When you decide to build a completely new app, what happens to your original product? Of course the unique circumstances for every developer will influence their decisions. In the case of Spoonjuice and Twine, they decided to keep the original app as a separate, viable product. This allowed the original Twine to continue as a comparison experience to Twine Canvas, and provides a cross-app promotional opportunity. After publishing Twine Canvas, Spoonjuice asked Sourcebits to update the original Twine with a new color palette and a monetization feature - people can pay 99 cents to get more matches in their session versus wait for the auto-refill.
3 Lessons Learned
Since Spoonjuice entered the world of dating apps over a year ago, the team has learned many lessons that carry across industries and products.
1. Leverage Analytics: Don't make data an after thought. For Twine and Twine Canvas, Sourcebits built robust analytics and Spoonjuice used the data to guide product development. Give yourself an end goal to work toward. If you don't have a point to reach, you can't use data to steer product development in the right direction.
2. New Might Be Easier: Don't hesitate to ignore your original product and build something entirely new instead. It's sometimes faster, cheaper and a better experience to NOT port over existing users. In the case of Twine vs. Twine Canvas, the new product was so different from the original app that moving people and matches into the new app experience would have been too jarring. It can be painful to let go of hard-won, often-expensive, users in an existing app. But Spoonjuice focused on email marketing and in-app messaging to drive downloads from Twine into Twine Canvas.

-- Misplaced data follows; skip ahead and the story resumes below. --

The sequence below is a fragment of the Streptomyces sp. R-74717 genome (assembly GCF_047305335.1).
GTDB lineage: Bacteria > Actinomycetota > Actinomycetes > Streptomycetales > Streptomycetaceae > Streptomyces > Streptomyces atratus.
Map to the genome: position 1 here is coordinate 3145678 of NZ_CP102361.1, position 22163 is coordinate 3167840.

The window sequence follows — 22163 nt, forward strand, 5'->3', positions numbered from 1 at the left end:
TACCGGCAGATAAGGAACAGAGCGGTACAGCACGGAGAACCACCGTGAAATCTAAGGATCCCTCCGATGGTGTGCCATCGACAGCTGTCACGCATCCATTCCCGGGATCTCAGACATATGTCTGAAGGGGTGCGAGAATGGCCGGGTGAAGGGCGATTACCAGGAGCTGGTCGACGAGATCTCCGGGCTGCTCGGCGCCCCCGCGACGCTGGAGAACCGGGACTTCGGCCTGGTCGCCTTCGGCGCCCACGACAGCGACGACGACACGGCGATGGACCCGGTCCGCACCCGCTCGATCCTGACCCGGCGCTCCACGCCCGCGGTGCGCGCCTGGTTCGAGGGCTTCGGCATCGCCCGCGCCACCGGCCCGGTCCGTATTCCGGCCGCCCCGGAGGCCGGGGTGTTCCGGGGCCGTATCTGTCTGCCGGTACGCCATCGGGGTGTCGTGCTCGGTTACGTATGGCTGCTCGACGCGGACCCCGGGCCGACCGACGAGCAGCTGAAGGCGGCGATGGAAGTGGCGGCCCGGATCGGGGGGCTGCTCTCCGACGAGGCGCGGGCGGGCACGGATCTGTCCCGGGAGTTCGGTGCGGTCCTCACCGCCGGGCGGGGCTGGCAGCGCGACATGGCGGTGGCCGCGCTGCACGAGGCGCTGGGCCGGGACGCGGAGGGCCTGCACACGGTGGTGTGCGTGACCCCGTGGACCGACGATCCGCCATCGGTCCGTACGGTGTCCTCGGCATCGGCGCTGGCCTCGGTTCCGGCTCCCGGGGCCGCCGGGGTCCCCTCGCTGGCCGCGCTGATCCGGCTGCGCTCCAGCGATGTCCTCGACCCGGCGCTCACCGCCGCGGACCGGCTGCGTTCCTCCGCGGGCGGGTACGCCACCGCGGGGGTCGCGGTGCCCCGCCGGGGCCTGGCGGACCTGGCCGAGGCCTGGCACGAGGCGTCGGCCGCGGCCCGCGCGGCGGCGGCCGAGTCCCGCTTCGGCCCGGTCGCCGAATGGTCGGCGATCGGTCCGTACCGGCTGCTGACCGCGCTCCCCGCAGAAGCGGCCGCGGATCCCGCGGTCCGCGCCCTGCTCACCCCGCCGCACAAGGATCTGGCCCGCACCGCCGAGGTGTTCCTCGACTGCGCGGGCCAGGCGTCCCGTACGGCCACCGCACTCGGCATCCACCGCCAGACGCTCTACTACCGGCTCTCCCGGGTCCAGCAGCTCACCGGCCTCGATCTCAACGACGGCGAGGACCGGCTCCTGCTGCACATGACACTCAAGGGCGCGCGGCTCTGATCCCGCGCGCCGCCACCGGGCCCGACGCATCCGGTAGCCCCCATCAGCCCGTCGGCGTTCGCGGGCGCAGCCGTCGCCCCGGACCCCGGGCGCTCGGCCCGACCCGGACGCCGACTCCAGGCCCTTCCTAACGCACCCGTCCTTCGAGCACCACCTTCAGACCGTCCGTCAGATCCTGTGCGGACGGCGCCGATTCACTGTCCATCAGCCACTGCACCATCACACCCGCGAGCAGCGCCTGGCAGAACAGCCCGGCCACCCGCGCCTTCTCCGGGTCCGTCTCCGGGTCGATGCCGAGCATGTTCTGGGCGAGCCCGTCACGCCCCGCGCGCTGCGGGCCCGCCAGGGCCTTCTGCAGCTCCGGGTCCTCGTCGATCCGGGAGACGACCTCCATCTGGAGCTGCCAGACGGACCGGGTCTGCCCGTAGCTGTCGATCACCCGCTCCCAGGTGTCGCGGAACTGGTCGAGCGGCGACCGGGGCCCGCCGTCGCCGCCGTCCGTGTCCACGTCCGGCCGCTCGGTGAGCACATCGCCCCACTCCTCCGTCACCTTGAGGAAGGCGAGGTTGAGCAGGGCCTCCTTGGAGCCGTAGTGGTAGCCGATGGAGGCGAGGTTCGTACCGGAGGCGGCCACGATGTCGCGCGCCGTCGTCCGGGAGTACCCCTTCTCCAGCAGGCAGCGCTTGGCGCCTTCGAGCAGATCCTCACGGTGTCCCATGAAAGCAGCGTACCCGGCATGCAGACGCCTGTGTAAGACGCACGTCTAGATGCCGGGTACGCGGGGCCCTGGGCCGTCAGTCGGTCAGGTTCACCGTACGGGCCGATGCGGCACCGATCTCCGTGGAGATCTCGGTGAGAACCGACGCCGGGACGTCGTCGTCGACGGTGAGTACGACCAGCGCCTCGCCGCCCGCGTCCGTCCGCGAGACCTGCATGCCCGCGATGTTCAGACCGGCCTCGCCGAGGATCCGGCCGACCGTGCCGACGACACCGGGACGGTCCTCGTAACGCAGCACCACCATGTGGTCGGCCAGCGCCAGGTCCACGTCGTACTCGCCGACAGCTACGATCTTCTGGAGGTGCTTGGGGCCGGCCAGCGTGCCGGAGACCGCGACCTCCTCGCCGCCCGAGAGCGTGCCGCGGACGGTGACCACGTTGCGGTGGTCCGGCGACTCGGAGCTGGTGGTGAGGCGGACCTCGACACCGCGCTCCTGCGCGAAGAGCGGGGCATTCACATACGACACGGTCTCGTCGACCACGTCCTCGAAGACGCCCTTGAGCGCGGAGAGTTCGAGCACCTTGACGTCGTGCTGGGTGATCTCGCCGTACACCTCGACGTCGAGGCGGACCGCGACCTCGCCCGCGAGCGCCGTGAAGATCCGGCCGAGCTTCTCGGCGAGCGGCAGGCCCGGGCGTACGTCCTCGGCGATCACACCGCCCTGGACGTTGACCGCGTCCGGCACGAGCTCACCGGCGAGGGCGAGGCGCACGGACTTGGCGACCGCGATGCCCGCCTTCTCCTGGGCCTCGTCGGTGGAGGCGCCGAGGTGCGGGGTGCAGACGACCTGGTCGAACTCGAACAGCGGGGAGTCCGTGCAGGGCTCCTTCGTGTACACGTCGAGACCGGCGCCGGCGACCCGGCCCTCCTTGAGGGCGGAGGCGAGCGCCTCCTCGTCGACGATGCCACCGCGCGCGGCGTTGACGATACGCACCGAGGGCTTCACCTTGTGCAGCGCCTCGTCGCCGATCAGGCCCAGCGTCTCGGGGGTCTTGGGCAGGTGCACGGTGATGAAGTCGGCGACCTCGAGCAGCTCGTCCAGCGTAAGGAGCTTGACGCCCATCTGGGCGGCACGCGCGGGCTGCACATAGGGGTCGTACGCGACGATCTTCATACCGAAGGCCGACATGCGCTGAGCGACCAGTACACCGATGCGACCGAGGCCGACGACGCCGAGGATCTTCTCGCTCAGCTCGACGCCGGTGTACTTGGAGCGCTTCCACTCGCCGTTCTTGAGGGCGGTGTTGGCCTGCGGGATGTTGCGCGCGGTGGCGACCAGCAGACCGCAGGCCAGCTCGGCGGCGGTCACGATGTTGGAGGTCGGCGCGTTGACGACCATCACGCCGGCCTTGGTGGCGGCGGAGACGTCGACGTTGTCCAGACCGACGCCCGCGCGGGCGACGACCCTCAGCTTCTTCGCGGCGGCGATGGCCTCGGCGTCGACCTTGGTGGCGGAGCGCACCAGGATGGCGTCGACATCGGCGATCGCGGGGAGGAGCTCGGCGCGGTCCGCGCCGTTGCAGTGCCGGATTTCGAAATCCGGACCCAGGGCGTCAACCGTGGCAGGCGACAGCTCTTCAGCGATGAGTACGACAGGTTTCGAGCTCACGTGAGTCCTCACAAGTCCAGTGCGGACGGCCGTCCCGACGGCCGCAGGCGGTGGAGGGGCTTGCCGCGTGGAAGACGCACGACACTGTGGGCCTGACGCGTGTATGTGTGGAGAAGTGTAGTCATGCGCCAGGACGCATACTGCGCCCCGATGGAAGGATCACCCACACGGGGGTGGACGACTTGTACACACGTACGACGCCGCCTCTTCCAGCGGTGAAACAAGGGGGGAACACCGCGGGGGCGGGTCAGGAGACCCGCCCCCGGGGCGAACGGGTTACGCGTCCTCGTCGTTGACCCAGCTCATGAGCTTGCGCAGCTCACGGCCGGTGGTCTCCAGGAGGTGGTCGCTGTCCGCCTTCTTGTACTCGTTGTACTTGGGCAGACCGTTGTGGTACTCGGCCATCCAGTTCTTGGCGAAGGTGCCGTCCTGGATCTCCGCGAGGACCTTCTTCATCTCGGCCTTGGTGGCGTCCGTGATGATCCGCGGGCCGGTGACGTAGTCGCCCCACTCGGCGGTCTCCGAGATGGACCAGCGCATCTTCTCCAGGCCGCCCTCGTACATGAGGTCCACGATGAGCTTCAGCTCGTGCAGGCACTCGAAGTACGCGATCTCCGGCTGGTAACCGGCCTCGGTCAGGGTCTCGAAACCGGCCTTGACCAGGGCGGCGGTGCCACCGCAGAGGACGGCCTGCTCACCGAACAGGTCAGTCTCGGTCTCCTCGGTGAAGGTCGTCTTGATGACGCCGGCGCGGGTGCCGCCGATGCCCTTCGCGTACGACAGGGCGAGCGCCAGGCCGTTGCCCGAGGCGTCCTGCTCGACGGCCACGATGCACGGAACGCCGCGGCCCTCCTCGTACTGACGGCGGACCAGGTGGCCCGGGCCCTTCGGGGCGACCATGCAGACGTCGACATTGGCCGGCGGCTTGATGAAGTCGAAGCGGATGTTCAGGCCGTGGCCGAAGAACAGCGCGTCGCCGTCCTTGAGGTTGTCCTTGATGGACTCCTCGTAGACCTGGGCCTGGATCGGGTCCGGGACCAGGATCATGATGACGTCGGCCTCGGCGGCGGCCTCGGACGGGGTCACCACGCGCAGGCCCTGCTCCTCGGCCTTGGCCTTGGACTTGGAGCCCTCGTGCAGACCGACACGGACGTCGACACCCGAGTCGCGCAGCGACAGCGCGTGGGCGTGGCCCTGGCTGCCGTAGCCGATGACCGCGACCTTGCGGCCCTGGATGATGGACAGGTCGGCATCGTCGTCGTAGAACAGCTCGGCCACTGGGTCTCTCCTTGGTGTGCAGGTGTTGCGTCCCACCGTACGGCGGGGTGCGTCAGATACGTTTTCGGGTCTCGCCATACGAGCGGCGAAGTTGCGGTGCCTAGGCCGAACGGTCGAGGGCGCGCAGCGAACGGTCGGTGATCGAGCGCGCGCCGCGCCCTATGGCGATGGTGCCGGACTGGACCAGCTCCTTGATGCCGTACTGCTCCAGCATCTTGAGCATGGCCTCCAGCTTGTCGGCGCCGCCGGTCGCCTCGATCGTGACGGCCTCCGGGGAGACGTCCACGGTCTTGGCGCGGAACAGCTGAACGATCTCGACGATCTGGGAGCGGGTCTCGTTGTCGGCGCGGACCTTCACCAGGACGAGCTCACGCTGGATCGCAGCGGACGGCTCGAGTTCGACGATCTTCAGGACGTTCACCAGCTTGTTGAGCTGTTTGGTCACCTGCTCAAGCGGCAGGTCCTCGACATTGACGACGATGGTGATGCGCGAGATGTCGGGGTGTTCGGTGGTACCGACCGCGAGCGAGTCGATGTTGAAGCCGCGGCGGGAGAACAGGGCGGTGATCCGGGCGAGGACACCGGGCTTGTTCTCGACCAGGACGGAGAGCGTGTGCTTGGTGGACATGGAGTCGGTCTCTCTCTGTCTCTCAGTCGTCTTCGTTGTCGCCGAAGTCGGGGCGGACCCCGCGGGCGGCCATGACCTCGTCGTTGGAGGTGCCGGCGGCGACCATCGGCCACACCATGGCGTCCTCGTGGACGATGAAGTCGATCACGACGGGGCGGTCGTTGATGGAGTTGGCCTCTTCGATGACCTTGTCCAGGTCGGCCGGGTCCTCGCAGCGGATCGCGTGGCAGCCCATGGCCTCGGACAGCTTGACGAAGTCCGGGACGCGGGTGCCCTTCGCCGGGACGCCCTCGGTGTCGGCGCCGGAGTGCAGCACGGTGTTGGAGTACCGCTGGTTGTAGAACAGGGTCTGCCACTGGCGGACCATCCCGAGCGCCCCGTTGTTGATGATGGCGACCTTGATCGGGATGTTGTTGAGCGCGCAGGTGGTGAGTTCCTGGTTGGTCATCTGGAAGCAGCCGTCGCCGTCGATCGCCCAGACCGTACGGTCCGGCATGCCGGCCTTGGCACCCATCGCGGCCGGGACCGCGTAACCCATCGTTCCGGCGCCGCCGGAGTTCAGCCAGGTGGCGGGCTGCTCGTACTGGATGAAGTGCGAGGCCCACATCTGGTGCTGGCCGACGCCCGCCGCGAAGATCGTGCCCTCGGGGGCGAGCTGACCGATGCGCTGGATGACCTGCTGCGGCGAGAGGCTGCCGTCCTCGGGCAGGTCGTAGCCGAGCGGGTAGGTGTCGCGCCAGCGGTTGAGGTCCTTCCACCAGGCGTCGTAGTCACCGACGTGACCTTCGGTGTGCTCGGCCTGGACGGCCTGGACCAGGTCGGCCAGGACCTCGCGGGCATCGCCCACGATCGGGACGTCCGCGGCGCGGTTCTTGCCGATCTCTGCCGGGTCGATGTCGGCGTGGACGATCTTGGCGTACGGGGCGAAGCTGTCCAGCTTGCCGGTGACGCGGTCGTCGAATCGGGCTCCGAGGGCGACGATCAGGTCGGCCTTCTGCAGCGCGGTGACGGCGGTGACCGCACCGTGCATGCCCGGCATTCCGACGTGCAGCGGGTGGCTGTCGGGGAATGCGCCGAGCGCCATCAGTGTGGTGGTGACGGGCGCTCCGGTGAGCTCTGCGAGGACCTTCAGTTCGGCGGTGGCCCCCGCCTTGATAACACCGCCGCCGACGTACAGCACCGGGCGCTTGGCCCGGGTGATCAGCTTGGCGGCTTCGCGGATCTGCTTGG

3. Marketing Matters (A Lot): Spoonjuice leveraged Sourcebits for a full-court launch marketing strategy with both apps - public relations, user acquisition, email and social media all served a major role in generating downloads. App Store Optimization is also critical to success, as in-store search is a leading source of users. But success may take time - so give your app some runway. Although Twine Canvas launched in Jan. 2014 and had some light coverage, it wasn't until late April that it garnered larger media attention with the Daily Mail and Metro in the UK. BuzzFeed and Fox News quickly followed.
The greatest takeaway from the tale of two Twines is that you can't hold on too tightly to your original ideal. Embrace a level of fearlessness to experiment and pivot. Make informed choices based on facts over emotion, and follow through - whether it's standing behind the original product, developing an entirely new app or, as in the case of Spoonjuice, doing both.
Piotr Gajos is the Chief Innovation Officer for Sourcebits. Sourcebits, a global design company delivering strategic mobile innovation and application development, has developed more than 550 mobile apps (including 30+ top 10s in ther category) for clients of all sizes. Based in San Francisco and founded in 2006, Sourcebits was named a 2014 Cool Vendor in Services by Gartner. Learn more at https://www.sourcebits.com.